Survey: Consumers are eager for an IoT cybersecurity label
Pursuing an "Energy Star" program measuring the cybersecurity of a smart device could solve a fundamental problem facing manufacturers: consumers don't trust the security of their internet-connected products.
By the numbers: Fewer than 10% of U.S. adults in a new BlackBerry survey said they believe robot vacuums, smart refrigerators, smart air purifiers, smart ovens, pet cameras and autonomous vehicles are safe from cyber threats.
- Only one in five adults thought smart speakers are safe from cyber threats, the highest-ranked device among the 10 included in the survey.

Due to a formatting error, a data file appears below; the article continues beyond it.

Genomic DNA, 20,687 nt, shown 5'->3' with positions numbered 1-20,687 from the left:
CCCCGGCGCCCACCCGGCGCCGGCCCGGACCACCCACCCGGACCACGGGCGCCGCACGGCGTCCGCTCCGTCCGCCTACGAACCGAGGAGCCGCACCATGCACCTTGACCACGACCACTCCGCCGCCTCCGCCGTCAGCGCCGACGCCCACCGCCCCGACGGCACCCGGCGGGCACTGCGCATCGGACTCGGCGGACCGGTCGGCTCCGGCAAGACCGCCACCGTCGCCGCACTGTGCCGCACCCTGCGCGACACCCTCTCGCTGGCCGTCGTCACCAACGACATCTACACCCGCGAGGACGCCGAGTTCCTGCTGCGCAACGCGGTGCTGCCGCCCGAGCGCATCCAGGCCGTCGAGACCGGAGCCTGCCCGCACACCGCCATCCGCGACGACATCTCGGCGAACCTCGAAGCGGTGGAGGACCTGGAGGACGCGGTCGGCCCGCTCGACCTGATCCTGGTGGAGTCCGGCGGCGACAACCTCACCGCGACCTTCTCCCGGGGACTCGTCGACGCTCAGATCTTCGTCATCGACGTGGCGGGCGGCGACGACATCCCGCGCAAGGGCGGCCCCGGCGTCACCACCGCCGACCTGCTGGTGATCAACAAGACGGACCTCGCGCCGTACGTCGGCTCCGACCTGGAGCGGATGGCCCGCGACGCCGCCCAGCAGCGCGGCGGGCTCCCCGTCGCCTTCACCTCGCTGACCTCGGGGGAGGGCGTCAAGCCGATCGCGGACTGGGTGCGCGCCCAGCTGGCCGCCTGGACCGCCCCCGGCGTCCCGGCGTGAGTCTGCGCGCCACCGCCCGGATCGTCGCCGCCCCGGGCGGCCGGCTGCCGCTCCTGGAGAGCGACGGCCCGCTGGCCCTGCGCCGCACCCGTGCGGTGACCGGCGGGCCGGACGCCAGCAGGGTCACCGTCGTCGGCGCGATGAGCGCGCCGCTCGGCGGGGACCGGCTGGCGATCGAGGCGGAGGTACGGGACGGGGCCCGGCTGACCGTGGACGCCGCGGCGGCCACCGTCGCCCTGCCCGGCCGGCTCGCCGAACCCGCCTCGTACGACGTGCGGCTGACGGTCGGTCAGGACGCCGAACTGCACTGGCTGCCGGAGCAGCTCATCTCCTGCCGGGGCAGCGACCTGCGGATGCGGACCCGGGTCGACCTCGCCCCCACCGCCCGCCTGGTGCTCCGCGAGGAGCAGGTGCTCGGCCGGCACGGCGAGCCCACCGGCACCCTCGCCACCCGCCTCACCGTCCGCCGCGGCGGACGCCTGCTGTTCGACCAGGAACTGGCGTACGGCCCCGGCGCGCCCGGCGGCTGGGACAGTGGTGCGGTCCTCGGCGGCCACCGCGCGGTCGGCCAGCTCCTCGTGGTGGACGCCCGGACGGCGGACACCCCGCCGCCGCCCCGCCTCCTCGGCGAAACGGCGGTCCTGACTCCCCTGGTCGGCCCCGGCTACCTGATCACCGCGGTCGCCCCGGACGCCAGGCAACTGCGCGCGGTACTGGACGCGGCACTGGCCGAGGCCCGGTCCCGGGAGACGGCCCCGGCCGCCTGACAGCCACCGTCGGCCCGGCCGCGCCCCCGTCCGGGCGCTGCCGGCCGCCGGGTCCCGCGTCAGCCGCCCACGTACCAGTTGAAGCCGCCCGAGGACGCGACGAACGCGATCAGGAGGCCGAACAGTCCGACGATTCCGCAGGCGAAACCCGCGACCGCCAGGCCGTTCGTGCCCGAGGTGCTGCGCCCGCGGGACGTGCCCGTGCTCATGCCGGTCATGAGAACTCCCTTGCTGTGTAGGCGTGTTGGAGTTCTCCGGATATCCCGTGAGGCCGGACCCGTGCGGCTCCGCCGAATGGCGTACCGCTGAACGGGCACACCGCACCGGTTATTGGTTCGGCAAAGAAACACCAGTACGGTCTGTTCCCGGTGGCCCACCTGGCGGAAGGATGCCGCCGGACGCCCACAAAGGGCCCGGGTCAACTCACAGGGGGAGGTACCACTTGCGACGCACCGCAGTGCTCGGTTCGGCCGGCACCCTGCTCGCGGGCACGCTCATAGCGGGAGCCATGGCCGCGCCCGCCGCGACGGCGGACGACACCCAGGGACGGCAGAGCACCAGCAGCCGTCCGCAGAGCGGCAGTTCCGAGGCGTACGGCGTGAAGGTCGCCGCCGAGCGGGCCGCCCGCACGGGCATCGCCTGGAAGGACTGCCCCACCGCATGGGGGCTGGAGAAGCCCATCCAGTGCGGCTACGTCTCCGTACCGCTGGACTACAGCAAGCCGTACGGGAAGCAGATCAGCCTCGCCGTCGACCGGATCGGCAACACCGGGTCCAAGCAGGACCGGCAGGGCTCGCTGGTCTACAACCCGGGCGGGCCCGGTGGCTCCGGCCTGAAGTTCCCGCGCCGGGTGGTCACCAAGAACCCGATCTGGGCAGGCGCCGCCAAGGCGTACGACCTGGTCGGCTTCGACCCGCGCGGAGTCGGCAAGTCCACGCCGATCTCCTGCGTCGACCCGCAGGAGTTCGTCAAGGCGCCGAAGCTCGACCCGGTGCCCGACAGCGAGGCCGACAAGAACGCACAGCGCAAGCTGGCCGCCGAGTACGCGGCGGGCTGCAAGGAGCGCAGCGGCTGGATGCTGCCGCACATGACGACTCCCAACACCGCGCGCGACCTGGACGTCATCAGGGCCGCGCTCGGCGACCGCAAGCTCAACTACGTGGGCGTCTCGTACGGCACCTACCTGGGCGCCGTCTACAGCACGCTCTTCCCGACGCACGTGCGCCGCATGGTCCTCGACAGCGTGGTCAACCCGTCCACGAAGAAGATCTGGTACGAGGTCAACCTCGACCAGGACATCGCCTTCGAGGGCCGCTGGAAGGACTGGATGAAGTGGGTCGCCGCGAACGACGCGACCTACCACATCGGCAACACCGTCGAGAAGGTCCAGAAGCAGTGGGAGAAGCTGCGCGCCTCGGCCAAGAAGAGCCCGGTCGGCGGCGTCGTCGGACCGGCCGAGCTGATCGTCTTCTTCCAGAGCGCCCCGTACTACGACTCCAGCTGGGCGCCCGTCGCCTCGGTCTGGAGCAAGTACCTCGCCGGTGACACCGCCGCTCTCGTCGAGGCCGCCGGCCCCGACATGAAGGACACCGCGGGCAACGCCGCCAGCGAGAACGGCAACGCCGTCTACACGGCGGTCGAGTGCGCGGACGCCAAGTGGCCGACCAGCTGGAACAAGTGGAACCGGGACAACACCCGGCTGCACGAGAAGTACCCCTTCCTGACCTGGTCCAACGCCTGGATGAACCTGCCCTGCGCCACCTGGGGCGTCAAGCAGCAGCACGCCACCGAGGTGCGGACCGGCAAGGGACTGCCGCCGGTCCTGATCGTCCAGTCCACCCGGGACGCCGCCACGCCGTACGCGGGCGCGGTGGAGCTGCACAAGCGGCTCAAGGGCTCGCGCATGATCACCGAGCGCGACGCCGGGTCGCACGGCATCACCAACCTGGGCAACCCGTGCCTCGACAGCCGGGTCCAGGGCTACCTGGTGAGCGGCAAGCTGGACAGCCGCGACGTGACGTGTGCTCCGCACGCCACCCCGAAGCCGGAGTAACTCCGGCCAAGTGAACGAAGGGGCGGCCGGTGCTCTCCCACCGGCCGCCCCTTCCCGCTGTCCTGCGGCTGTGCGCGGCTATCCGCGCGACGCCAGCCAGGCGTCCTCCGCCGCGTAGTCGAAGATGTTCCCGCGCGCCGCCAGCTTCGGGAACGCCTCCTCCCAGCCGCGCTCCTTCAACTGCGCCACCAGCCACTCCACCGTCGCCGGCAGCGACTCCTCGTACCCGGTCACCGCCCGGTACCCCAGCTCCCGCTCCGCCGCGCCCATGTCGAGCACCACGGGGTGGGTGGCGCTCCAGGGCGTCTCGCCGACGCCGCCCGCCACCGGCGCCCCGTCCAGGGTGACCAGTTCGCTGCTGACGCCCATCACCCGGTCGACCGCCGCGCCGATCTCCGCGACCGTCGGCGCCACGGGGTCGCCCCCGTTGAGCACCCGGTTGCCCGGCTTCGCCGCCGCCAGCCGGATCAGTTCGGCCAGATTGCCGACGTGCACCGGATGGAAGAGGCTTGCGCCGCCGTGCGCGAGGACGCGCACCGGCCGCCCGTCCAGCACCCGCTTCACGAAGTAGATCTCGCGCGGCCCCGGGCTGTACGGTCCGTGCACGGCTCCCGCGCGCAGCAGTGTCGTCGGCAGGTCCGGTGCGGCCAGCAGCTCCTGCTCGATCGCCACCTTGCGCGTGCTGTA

- 80% of adults said a cybersecurity "star rating" system would make them feel safer while using an internet-connected device.
Why it matters: Many companies have raised questions about whether consumers would be willing to pay more for devices that are considered more cyber safe, said Yuvraj Agarwal, one of the Carnegie Mellon University researchers behind the school's cyber label program.
- But, per BlackBerry's survey conducted last Friday, 64% of adults say they're prepared to pay more for a device that has been rated as having the highest cybersecurity "star" rating.
Yes, but: Just like those who attended the White House's meeting this week, U.S. adults are split on what role the government should play in this effort.
- 50% said they think the U.S. government should be in charge of overseeing required cybersecurity and privacy standards for IoT devices.
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